There’s something about beautiful books that make my heart sing. I understand that with all the ways we read it isn’t practical to make every book an artistic treasure but I would also be perfectly content with the experience if even the most ratty used book was rendered in aesthetic beauty.
Lately I have been reading a lot of how-tos, art books and books with stunning visuals. This list is not at all exhaustive but here are four recent books I’ve been reading that I’m putting under the loose category of Arts. Three are instructional as well as being aesthetically delightful and one is just a thing of absolute beauty.
Lettering is an art I have barely dabbled in but have found fascinating. Jessica Hische’s book is a delightful insight into the art as well as the process of her work. I loved the way she peeled aside the curtain and invited us into her process. It wasn’t as much of a how-to as a guided tour and her work made me smile.
If you love a higher end beauty regime, cooking and are nerdy enough to enjoy an indepth exploration of the why as well as the how, Plant-Powered Beauty is amazing! I was excited that this wasn’t just an introductory book with simple avocado facial masks but a book with advanced methods and recipes that require reading, planning and are definitely not cheap to make but are more affordable than some of the commercial versions of what the book offers.
I received the book through Netgalley and don’t love this style of book in a digital edition because I did find myself having to click back and forth to read the reference tables on ingredients. Based on this and because of the reference nature of the book I would recommend the physical edition because the book is amazing but suited more to a physical copy.
Lately I have been experimenting with gouche so I was excited for the chance to read and review “Anywhere, Anytime Art: Gouche”. Although I grew up surrounded by art books I appreciate when “how to” books cover the basics of color theory, make some introductions about tools and give some basics before providing tutorials and projects. For a beginner this is a great place to start and Agathe Singer’s work demonstrates the textural qualities of gouche in ways that demonstrate some of the ways it differs from watercolor without going into great depth. A perfect book for a beginner interested in learning a new skill at their own pace.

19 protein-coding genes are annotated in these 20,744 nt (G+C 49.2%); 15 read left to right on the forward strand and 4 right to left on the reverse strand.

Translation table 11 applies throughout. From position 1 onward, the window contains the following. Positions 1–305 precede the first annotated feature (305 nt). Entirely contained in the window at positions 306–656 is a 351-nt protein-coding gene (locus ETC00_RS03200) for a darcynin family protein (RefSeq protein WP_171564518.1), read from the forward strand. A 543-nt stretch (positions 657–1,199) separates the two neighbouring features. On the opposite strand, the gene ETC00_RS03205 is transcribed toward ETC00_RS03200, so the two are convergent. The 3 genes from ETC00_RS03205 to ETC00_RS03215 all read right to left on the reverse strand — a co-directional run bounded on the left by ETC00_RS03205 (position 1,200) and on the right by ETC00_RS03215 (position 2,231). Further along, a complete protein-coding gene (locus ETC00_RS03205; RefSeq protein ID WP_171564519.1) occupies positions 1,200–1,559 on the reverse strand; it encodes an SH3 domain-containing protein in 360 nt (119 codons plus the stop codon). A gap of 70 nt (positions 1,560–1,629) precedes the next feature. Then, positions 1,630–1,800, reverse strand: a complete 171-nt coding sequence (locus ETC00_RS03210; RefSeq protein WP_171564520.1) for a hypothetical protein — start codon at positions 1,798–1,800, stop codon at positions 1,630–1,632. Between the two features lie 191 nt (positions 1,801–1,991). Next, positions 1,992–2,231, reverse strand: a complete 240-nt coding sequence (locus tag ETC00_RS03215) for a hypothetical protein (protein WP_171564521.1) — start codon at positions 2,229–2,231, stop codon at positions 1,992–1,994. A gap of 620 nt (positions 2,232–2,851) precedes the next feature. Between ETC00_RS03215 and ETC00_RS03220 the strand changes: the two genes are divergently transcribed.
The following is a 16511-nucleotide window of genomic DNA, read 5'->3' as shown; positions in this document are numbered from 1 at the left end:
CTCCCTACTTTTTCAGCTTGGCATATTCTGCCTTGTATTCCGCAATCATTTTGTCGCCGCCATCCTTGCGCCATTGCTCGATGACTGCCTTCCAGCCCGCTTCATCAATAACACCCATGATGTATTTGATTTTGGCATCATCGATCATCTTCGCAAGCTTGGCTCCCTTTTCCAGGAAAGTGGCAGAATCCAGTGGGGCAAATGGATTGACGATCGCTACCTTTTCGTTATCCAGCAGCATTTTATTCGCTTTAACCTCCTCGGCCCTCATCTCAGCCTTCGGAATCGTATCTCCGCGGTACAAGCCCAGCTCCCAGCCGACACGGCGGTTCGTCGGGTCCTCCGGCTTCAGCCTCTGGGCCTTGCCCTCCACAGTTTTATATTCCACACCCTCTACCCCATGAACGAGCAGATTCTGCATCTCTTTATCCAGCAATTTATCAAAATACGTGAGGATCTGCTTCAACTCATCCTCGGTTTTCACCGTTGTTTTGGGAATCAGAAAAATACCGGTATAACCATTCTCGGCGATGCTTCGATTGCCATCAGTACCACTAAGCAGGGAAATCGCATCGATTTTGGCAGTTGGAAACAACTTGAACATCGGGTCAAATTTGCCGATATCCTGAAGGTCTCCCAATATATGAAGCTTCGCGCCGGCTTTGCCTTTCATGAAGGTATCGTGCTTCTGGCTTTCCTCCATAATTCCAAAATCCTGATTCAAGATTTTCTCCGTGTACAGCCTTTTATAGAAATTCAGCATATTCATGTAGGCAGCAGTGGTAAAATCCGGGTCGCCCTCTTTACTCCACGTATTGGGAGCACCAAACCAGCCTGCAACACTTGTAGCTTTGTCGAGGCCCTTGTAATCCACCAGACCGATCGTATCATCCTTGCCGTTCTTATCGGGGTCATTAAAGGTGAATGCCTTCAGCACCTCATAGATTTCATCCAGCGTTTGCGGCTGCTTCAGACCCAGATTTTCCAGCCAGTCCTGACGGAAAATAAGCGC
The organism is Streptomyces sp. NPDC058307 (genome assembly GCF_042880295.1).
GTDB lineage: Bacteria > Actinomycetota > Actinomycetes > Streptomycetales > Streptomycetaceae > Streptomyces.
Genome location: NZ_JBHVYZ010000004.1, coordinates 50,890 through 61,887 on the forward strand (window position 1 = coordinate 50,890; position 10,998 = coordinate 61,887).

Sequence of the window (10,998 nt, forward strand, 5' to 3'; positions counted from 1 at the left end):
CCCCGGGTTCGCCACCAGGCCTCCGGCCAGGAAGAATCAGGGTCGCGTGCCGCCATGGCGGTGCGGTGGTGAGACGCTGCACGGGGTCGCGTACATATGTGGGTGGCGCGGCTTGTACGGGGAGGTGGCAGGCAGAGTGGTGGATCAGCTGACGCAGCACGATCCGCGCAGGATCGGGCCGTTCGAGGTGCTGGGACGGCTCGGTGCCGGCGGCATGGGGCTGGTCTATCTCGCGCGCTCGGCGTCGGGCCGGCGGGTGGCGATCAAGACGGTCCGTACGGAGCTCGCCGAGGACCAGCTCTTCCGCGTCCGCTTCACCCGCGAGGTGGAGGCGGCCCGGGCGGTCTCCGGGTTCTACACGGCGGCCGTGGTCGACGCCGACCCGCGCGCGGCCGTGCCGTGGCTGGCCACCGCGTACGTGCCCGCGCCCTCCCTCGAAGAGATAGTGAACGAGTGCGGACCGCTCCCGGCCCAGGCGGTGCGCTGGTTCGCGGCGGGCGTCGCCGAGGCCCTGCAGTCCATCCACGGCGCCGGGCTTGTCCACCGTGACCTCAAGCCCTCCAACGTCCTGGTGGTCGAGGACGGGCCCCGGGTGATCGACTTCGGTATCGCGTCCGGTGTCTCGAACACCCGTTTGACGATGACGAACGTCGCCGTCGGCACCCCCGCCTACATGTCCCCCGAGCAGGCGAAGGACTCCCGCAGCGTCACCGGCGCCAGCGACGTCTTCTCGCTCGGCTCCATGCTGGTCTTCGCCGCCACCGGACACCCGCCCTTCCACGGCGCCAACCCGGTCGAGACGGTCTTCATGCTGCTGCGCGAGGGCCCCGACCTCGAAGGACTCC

The Illustrated Herbiary is an absolutely beautiful book on so many levels. I was fortunate to receive a digital copy for review through Netgalley but plan to purchase a physical copy at some point (or perhaps can convince a loved one to gift it to me over the holidays 🙂 ) I have to gush about this book because the illustrations are gorgeous even as a digital edition (I love ebooks for print but have issues with the format that aren’t relevant for this review except to say that this book translated well but I will still be looking for a hardcover version of the book because it is wonderful).
Alright, so beyond the visual feast I loved The Illustrated Herbiary for what it was which was not precisely a reference guide but something like a nonfiction version of a magical door opening onto an unseen world. The book isn’t a dry reference guide but a poetic exploration of the uses and lore of a variety of herbs. If you’re interested in science and alternative medicine this is a charming guide. If you’re interested in art and literature it is a decadent meal that nourishes you long after you’ve finished.